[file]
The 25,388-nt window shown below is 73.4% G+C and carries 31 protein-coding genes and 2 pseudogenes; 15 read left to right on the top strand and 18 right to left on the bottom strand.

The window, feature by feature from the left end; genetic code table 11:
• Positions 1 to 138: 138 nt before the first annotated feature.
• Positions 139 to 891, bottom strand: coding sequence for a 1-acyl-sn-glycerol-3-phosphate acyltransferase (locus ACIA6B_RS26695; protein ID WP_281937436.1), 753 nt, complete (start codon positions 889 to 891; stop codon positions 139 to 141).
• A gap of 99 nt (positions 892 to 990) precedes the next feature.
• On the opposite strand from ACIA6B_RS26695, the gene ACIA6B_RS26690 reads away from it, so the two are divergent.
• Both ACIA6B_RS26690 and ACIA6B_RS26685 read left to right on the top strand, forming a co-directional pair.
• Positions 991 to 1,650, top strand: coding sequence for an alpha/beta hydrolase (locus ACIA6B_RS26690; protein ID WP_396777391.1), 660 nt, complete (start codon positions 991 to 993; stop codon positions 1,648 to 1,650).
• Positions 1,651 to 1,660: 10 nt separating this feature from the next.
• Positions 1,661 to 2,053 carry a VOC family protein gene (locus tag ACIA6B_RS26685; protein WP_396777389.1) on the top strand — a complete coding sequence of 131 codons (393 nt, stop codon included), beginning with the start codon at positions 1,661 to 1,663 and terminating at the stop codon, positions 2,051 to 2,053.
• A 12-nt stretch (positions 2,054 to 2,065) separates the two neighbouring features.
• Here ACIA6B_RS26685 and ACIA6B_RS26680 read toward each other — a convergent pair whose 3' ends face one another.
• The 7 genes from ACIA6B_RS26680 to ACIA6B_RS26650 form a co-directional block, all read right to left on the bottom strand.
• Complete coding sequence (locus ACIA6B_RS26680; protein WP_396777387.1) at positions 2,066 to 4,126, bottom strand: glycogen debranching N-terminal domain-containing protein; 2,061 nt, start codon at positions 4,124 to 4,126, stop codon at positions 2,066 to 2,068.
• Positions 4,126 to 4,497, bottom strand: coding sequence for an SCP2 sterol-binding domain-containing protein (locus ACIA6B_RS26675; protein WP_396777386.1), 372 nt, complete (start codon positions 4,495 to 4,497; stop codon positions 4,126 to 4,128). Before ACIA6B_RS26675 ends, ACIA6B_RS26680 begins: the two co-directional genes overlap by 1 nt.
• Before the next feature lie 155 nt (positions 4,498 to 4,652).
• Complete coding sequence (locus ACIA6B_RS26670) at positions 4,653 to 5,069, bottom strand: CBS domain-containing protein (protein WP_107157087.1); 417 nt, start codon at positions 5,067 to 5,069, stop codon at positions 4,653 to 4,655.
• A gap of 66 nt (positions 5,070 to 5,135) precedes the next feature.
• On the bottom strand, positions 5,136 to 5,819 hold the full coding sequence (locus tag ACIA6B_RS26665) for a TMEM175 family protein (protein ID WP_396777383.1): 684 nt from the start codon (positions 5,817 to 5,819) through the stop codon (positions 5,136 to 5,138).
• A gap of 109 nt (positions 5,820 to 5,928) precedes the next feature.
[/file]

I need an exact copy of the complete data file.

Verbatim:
The 25,388-nt window shown below is 73.4% G+C and carries 31 protein-coding genes and 2 pseudogenes; 15 read left to right on the top strand and 18 right to left on the bottom strand.

The window, feature by feature from the left end; genetic code table 11:
• Positions 1 to 138: 138 nt before the first annotated feature.
• Positions 139 to 891, bottom strand: coding sequence for a 1-acyl-sn-glycerol-3-phosphate acyltransferase (locus ACIA6B_RS26695; protein ID WP_281937436.1), 753 nt, complete (start codon positions 889 to 891; stop codon positions 139 to 141).
• A gap of 99 nt (positions 892 to 990) precedes the next feature.
• On the opposite strand from ACIA6B_RS26695, the gene ACIA6B_RS26690 reads away from it, so the two are divergent.
• Both ACIA6B_RS26690 and ACIA6B_RS26685 read left to right on the top strand, forming a co-directional pair.
• Positions 991 to 1,650, top strand: coding sequence for an alpha/beta hydrolase (locus ACIA6B_RS26690; protein ID WP_396777391.1), 660 nt, complete (start codon positions 991 to 993; stop codon positions 1,648 to 1,650).
• Positions 1,651 to 1,660: 10 nt separating this feature from the next.
• Positions 1,661 to 2,053 carry a VOC family protein gene (locus tag ACIA6B_RS26685; protein WP_396777389.1) on the top strand — a complete coding sequence of 131 codons (393 nt, stop codon included), beginning with the start codon at positions 1,661 to 1,663 and terminating at the stop codon, positions 2,051 to 2,053.
• A 12-nt stretch (positions 2,054 to 2,065) separates the two neighbouring features.
• Here ACIA6B_RS26685 and ACIA6B_RS26680 read toward each other — a convergent pair whose 3' ends face one another.
• The 7 genes from ACIA6B_RS26680 to ACIA6B_RS26650 form a co-directional block, all read right to left on the bottom strand.
• Complete coding sequence (locus ACIA6B_RS26680; protein WP_396777387.1) at positions 2,066 to 4,126, bottom strand: glycogen debranching N-terminal domain-containing protein; 2,061 nt, start codon at positions 4,124 to 4,126, stop codon at positions 2,066 to 2,068.
• Positions 4,126 to 4,497, bottom strand: coding sequence for an SCP2 sterol-binding domain-containing protein (locus ACIA6B_RS26675; protein WP_396777386.1), 372 nt, complete (start codon positions 4,495 to 4,497; stop codon positions 4,126 to 4,128). Before ACIA6B_RS26675 ends, ACIA6B_RS26680 begins: the two co-directional genes overlap by 1 nt.
• Before the next feature lie 155 nt (positions 4,498 to 4,652).
• Complete coding sequence (locus ACIA6B_RS26670) at positions 4,653 to 5,069, bottom strand: CBS domain-containing protein (protein WP_107157087.1); 417 nt, start codon at positions 5,067 to 5,069, stop codon at positions 4,653 to 4,655.
• A gap of 66 nt (positions 5,070 to 5,135) precedes the next feature.
• On the bottom strand, positions 5,136 to 5,819 hold the full coding sequence (locus tag ACIA6B_RS26665) for a TMEM175 family protein (protein ID WP_396777383.1): 684 nt from the start codon (positions 5,817 to 5,819) through the stop codon (positions 5,136 to 5,138).
• A gap of 109 nt (positions 5,820 to 5,928) precedes the next feature.